Defining your brand is critical to identifying customers and driving revenue. Few understand this better than BlueSky Branding founder and CEO Lori Cohen. She has deep experience in demand generation including search engine optimization (SEO), search engine marketing (SEM), account based marketing (ABM), field and partner marketing, content-marketing, digital and much more.
Lori is also a former journalist. Lori began her career as a business reporter for PBS - and won multiple awards including a National Emmy, Peabody Award and a Nieman Fellowship to study at Harvard Business School.
Bryan Scanlon talks with Lori Cohen in the latest episode of the Look Left @ Marketing Podcast. Conversation highlights include:
- The term “brand” can mean a lot of things — here’s how Lori defines it: “I think at the highest level a brand is what people are saying about you when you're not in the room. So the brand is the experience, it's every touch point, your logo and your tagline and your colors and your website. But it's (also) your reps, your emails, your social tiles and what you're talking about. It's all of those things wrapped together that create kind of this emotional bond between you and your customer.”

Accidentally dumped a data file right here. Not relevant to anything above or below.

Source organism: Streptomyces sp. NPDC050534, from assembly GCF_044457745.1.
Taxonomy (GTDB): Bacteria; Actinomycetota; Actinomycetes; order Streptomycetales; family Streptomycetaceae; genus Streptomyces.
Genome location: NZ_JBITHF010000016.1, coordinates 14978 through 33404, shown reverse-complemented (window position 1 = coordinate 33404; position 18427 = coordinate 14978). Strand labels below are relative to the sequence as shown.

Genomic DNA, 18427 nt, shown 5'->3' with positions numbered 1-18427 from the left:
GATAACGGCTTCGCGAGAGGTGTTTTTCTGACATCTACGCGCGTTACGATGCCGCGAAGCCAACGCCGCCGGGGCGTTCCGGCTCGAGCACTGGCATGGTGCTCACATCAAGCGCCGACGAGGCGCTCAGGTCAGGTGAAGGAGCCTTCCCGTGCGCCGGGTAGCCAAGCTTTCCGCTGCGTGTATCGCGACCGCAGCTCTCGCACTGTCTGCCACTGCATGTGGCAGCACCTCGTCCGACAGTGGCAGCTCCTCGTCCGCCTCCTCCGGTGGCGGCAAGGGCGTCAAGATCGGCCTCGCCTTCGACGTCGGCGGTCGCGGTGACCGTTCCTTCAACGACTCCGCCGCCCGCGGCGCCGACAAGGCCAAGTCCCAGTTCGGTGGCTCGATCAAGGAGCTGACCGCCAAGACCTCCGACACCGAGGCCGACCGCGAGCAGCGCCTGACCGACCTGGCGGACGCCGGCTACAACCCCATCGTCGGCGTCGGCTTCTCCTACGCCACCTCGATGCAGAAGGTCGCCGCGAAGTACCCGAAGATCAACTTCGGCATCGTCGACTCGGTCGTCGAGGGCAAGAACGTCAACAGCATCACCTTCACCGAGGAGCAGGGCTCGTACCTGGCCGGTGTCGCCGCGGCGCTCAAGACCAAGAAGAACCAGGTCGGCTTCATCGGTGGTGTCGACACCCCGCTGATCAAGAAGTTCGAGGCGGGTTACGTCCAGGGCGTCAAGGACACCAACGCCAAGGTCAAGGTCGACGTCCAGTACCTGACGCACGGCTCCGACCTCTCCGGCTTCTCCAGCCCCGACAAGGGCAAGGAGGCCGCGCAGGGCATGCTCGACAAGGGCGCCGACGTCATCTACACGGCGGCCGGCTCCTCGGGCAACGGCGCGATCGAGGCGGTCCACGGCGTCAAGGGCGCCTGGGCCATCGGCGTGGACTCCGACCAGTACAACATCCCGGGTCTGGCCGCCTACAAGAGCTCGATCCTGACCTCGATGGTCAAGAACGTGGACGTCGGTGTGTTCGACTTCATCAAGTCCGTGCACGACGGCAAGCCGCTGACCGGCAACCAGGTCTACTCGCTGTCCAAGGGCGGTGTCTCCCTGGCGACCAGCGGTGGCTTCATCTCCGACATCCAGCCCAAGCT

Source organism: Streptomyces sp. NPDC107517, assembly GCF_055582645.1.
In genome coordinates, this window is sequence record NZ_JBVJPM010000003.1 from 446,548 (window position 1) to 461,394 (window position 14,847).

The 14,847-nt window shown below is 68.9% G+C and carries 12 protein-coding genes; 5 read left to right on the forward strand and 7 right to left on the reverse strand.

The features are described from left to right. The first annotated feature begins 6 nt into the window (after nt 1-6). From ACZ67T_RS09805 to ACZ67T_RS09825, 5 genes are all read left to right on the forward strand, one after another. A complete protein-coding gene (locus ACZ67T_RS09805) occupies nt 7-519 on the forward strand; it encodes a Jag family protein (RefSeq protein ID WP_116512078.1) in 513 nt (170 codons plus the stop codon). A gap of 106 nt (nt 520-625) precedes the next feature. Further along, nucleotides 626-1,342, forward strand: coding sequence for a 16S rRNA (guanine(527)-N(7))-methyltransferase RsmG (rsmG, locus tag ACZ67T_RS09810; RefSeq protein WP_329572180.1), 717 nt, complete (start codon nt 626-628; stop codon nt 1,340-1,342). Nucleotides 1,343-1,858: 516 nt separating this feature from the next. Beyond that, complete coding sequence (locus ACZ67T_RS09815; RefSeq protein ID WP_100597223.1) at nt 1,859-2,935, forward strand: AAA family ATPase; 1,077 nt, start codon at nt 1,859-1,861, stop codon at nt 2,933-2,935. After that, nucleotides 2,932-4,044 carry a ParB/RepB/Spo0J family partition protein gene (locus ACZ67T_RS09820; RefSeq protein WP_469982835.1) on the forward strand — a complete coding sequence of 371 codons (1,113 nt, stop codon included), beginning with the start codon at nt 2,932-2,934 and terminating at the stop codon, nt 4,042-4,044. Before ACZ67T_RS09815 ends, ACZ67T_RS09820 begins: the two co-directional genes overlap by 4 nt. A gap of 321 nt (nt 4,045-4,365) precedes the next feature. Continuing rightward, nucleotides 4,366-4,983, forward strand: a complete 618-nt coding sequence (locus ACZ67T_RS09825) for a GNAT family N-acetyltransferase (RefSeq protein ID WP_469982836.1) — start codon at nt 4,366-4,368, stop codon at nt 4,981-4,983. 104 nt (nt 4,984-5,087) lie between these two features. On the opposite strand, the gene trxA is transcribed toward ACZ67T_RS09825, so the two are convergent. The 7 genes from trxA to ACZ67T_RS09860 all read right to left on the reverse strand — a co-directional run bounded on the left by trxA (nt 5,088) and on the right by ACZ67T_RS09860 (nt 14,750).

- The volume of vanity metrics like managed qualified leads (MQL) and sales qualified leads (SQL) doesn’t necessarily help build your brand: “I think it's a little bit backwards. I think if you can figure out what your brand stands for, then you can target the right people. Then you can bring less MQL in. So maybe when you make this transition, they go down and to the left, but the quality is better and it feeds your pipeline. And the end result is the end result you want, which is to drive revenue. Because whether you're in sales or marketing, isn't your job to drive revenue and be part of the go to market team?”
- Lori identifies the symptoms of a lackluster brand: “Your campaigns are no longer performing the way they used to. Your cost of customer acquisition is really going up. You know, your churns are high, your competitors are kind of nipping at your heels. And there's a lot of downward pressure on price, not just from your customers, but even your sales team is saying, “We have to lower the price.” We have to lower our price. And traditionally you've had a great product. I mean, you really do have good technology, but you've, you've always focused on things like the features and the functionality. And now you have competitors in the market that are really blowing you out of the water because they're positioning themselves against you and you're not responding.”
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